The Dispute Resolution Program at the Program on Negotiation (PON) hosted a workshop on “Buddhism & Dialogue” on November 7, at Harvard Law School. The workshop was organized by Ran Kuttner, visiting scholar at PON, and Michael Wheeler LL.M. ’74, MBA Class of 1952 Professor of Management Practice at the Harvard Business School and co-director of PON’s Dispute Resolution Program.
The workshop explored dialogic interaction as a form of practice to help the participants in mediation and negotiation cultivate concentration and wisdom, and overcome the suffering caused by the conflict, as understood in the Buddhist philosophy and psychology. A panel of four presenters shared their views of how interpersonal dialogue can be perceived and practiced as a form of meditation. It was followed by a roundtable discussion with prominent mediation and negotiation scholars and practitioners, who also practice Buddhist meditation, on the possible implications of the panelists’ thoughts for the practice of mediation and negotiation.
Zen Master (Roshi) Bernie Glassman (Ph.D.), a world-renowned pioneer in the American Zen Movement and the founder and co-spiritual director of the Zen Peacemakers. He also teaches this semester a course on “Buddhist Arts of Ministry in the Zen Peacemakers Order” at Harvard Divinity School.
Gregory Kramer (Ph.D.), who has taught Vipassana meditation and lovingkindness practice since 1980, founded the Metta-Foundation, and created the interpersonal practice of Insight Dialogue, which he teaches internationally.
Janet Surrey (Ph.D.), a clinical psychologist, Lecturer in Psychology at Harvard Medical School and the Founding Scholar of the Jean Baker Miller Training Institute, who synthesizes in her work and writing Buddhist and Relational psychology.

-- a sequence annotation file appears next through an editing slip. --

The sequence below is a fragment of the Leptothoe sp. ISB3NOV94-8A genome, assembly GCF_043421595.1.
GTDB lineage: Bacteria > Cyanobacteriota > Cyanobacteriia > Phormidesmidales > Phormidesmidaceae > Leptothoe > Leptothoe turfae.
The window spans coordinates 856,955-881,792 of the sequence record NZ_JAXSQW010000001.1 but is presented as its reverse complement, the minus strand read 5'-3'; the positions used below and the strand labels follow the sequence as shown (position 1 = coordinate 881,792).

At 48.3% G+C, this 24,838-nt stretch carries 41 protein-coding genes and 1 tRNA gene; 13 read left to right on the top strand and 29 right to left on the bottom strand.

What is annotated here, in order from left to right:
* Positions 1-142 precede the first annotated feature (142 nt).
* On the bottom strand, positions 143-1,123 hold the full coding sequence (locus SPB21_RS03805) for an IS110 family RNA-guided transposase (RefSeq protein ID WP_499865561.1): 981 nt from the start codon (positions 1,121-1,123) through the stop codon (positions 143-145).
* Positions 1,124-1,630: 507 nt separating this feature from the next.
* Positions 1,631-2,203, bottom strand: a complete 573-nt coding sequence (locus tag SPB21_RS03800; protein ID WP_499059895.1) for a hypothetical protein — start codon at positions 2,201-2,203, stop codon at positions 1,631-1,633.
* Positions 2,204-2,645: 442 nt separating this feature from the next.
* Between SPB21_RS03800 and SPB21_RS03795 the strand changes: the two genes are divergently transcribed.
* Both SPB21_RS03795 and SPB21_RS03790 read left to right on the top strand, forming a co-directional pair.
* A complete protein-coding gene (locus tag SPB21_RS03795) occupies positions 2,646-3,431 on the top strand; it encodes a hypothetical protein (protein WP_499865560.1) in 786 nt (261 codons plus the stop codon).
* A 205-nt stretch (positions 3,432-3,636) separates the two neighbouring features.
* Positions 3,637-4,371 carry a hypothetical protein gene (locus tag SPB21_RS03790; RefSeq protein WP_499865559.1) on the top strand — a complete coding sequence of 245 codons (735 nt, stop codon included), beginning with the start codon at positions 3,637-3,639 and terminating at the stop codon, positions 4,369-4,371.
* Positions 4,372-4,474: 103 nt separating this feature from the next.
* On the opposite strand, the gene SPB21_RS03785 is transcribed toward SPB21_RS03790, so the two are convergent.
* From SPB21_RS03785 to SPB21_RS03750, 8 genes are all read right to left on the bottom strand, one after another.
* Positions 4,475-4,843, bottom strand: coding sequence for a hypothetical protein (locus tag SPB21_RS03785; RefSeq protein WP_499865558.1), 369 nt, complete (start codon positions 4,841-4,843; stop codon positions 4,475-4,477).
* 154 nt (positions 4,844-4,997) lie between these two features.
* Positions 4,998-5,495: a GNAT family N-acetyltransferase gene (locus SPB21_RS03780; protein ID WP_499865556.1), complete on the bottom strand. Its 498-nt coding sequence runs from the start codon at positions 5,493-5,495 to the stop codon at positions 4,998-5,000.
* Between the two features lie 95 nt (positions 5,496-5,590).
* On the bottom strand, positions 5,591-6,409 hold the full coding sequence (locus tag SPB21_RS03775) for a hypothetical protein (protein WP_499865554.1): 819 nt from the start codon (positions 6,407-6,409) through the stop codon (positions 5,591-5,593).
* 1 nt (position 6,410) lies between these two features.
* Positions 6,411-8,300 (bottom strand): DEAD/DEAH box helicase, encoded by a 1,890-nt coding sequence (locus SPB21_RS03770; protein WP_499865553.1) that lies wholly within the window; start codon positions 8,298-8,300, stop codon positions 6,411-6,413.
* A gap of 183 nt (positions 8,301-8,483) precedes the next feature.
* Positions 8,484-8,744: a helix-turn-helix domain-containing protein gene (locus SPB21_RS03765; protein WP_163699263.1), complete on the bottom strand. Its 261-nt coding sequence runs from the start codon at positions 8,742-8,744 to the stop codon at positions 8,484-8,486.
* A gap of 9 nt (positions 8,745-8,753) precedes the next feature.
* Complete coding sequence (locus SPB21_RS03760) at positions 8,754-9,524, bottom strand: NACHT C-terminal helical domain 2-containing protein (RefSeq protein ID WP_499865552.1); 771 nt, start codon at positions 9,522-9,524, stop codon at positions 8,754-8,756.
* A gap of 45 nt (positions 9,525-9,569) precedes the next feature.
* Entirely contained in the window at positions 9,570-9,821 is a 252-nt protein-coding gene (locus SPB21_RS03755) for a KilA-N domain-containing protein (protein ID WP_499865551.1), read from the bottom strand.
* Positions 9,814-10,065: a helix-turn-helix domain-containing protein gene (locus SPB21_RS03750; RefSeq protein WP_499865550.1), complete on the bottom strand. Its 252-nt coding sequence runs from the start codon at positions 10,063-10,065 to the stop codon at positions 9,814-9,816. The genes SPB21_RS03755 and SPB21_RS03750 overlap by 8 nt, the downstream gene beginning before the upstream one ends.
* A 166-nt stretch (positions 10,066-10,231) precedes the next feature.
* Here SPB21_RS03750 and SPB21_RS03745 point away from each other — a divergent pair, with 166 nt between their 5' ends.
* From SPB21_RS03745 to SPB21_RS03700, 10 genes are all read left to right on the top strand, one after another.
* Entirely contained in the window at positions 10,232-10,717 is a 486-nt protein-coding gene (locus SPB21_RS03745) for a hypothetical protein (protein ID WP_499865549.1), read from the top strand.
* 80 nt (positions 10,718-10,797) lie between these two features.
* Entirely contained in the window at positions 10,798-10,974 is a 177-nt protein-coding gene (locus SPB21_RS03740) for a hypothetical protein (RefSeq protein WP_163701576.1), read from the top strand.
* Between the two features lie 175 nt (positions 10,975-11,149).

Ran Kuttner, a mediation scholar who recently completed his Ph.D. dissertation on the integration of Buddhist philosophy and dialogue in mediation.
The roundtable included Wheeler, Leonard L. Riskin who until recently served at the University of Missouri as Director of the Center for the Study of Dispute Resolution and Professor of Law and who taught both dispute resolution and mindfulness around the world for many years; David Hoffman, a mediator, arbitrator, and attorney, the founder of Boston Law Collaborative and this year the teacher of the Mediation course at Harvard Law School; Rachel Wohl, a mediator and attorney, the founding Executive Director of Maryland’s Mediation and Conflict Resolution Office, and co-teacher of seminars on Mindfulness for Dispute Resolvers; Jack Himmelstein, the co-founder and co-director (with Gary Friedman) of The Center for Mediation in Law, a national non-profit educational institute, previously a clinical professor at Columbia Law School for many years, who lead meditation retreats for lawyers have also been incorporating meditative consciousness into his writing and training. Riskin and Himmelstein participated in the roundtable via phone conversation.
Conference pre-readings can be found here.